Year of Publication
Master of Science in Biomedical Engineering
Dr. Hainsworth Y. Shin
The effects of mechanical forces on endothelial cell function and behavior are well documented, but have not been fully characterized. Specifically, fluid pressure has been shown to elicit physical and chemical responses known to be involved in the initiation and progression of endothelial cell-mediated vascularization. Central to the process of vascularization is the formation of tube-like structures. This process—tubulogenesis—is essential to both the physiological and pathological growth of tissues. Given the known effects of pressure on endothelial cells and its ubiquitous presence in the vasculature, we investigated pressure as a magnitude-dependent parameter for the regulation of endothelial tubulogenic activity. To accomplish this, we exposed two- and three-dimensional bovine aortic endothelial cell (BAEC) cultures to static pressures of 0, 20, and 40 mmHg for 3 and 4 days. The most significant findings were: (1) cells in two-dimensional culture exposed to 20, but not 40, mmHg exhibited significantly (p < 0.05) increased expression of both VEGF-C and VEGFR-3, and (2) cells in three-dimensional culture exposed to 20, but not 40, mmHg exhibited significant (p > 0.05) increases in endothelial sprouting. These findings evidence the utility of pressure as a selective modulator of tissue microvascularization in vitro and implicates pressure as factor in pathological tubulogenesis in vivo.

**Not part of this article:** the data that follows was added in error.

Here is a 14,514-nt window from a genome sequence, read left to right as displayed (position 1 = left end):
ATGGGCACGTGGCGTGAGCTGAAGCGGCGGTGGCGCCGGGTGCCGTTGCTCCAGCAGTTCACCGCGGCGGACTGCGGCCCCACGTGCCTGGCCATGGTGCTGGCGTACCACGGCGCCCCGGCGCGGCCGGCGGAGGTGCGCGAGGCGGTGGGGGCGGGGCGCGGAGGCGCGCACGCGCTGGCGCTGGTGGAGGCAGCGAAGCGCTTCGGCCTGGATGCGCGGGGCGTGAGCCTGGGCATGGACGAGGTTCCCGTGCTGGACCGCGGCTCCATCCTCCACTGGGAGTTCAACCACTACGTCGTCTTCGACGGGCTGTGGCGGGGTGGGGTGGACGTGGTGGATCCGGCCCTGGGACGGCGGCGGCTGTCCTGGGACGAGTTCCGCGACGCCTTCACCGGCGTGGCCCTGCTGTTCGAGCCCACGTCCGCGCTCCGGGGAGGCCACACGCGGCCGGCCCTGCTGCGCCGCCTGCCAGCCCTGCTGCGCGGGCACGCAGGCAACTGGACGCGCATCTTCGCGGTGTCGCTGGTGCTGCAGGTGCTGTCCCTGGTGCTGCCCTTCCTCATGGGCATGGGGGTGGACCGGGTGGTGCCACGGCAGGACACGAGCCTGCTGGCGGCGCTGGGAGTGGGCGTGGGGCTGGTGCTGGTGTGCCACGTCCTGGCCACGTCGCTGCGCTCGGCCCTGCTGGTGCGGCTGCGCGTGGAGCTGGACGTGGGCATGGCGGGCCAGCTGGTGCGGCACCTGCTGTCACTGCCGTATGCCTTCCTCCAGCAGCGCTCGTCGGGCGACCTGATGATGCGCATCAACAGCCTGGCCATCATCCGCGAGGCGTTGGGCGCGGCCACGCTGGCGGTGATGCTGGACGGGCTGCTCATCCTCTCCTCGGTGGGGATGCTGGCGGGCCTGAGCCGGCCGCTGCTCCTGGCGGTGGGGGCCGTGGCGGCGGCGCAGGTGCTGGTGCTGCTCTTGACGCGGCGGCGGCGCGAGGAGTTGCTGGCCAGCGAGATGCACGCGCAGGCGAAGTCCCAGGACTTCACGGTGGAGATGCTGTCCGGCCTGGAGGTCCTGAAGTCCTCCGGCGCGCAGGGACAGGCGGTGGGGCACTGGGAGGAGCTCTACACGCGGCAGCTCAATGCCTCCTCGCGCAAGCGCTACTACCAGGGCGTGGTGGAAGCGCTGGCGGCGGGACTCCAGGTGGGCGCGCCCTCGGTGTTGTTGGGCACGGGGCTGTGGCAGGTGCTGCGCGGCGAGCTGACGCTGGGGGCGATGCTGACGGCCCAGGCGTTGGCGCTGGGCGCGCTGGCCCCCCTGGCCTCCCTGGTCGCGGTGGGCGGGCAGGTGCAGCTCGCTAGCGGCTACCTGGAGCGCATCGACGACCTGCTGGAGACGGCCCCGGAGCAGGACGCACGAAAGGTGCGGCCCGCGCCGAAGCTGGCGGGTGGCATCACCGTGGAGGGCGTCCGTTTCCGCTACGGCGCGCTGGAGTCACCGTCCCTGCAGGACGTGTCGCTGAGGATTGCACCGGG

Underwood, Ryan M., "The Effects of Hydrostatic Pressure on Early Endothelial Tubulogenic Processes" (2013). Theses and Dissertations--Biomedical Engineering. 7.
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